My second book ‘The Unofficial Guide to Adoptive Parenting‘ was published by Jessica Kingsley Publishers this week. It took twelve years to produce; one year of writing and eleven years of research.
Adoptive parenting of children who have experienced loss and often neglect and abuse as well, is not like normal, average, everyday parenting. It took me a very long time to realise this and then to work out what that meant in real, practical terms. I’ve been on loads of courses and workshops, I’ve read books and scoured YouTube for advice and much of this has been very good, but tends to be heavy on the ‘why’ and the ‘what not to do’ but a little less forthcoming when it comes to what to try in real life situations. Most of us are the experts on what not to do and have the self-flagellation sticks of blame to prove it.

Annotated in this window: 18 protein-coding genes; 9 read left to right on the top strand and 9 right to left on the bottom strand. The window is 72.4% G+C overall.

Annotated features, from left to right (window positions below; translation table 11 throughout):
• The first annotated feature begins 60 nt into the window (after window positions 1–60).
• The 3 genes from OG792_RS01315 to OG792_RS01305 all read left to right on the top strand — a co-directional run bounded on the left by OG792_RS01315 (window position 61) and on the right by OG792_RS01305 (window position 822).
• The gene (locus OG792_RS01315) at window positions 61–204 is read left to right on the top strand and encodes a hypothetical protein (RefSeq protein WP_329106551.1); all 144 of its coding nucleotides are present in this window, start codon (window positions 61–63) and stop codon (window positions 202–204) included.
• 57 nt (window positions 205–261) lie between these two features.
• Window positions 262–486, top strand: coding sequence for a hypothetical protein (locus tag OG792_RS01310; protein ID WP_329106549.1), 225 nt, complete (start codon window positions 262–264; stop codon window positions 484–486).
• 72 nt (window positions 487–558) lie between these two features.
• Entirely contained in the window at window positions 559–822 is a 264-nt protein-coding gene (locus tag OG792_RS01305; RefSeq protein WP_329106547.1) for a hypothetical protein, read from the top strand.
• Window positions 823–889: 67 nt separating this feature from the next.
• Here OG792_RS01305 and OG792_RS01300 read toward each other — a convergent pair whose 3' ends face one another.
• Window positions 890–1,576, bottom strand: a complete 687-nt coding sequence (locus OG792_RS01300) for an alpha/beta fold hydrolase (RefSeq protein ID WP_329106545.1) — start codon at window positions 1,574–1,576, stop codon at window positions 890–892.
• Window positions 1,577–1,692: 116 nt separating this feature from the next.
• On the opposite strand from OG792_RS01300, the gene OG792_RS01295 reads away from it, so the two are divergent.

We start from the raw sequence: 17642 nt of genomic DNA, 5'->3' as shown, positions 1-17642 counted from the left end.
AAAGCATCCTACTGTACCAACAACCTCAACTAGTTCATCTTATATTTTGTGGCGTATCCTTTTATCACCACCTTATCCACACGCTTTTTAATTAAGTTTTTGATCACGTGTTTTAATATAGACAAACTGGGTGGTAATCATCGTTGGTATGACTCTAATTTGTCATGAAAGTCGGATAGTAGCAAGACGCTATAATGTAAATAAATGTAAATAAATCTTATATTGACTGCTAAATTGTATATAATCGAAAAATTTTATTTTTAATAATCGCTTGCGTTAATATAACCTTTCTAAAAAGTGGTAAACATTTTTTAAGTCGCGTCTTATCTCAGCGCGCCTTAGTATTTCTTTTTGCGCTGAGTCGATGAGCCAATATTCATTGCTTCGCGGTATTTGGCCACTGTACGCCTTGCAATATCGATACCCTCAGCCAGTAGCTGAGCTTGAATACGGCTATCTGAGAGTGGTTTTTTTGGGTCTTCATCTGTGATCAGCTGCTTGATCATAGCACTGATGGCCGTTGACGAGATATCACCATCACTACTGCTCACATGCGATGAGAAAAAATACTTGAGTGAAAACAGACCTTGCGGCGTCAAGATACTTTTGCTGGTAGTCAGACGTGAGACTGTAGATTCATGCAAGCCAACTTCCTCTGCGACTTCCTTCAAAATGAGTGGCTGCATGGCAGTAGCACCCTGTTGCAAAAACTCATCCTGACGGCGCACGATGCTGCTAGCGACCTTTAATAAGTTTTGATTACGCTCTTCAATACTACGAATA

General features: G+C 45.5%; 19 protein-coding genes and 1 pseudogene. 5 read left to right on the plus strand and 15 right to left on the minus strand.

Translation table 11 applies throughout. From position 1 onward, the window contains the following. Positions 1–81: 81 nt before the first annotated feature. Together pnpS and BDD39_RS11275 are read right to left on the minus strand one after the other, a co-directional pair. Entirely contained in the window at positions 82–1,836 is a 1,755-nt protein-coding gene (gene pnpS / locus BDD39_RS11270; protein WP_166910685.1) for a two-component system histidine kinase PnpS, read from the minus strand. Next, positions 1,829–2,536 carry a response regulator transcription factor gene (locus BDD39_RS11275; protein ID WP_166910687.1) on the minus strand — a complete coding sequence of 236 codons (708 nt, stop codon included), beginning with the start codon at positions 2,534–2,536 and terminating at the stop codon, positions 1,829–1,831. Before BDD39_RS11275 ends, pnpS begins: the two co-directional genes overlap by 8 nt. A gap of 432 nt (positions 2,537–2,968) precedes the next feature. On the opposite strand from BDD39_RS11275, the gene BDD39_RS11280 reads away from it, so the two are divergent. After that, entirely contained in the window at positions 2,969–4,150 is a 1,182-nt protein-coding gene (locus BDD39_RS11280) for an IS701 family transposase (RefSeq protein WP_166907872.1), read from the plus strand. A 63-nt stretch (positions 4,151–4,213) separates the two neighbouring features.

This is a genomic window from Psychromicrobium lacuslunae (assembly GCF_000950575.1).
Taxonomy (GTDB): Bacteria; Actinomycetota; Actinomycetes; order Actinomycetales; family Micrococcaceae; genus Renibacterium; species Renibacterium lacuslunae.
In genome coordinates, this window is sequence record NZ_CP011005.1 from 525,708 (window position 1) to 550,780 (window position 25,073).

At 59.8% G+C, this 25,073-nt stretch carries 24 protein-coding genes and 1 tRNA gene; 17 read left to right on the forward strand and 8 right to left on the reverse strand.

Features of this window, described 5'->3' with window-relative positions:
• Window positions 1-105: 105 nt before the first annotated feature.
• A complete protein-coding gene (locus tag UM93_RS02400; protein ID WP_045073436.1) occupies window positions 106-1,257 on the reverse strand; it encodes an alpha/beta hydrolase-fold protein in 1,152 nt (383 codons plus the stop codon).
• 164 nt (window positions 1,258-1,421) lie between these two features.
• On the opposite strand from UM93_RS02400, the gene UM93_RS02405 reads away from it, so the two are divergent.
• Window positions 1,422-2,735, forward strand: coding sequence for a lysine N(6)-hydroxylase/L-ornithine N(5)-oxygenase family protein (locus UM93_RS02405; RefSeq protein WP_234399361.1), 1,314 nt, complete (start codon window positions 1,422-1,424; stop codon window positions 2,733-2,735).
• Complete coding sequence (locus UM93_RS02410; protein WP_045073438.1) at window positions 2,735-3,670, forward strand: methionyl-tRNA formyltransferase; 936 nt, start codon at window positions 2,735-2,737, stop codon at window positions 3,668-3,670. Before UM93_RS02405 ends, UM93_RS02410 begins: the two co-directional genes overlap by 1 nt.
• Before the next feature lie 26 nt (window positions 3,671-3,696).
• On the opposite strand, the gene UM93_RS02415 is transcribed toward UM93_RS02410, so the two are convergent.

What I’ve always been desperate for is positive advice; strategies, ideas, techniques and clues which recognise that the front line of therapeutic parenting is messy, imperfect and mammothly difficult, but ultimately hopeful.
In The Unofficial Guide I’ve gathered together everything which has made sense and been effective, not just in our adoptive family but in those around me as well. It covers everyday challenges like mealtimes and education and the more difficult stuff like stealing and anger. It recognises that we don’t all feel super-therapeutic all of the time so there is forgiveness, repair and self care in there too.
Despite how hard adoptive parenting can be and has been for us at times, I remain relentlessly optimistic about the benefits of creating a therapeutic environment around a child who is hurting. It takes a lot of energy and it takes support. The support around adoptive families is often woeful and confused with blame. Blame is the opposite of support.
My greatest hope for The Unofficial Guide is that adoptive families find it supportive and authentic. It’s been conceived of from our domestic frontline in all it’s brilliant and sometimes terrifying beauty; written and drawn and blogged and lived by all four of us. It’s a bit sweary and raw in places, it’s rude and it’s jagged but it’s our paperback child and we’re very proud of it.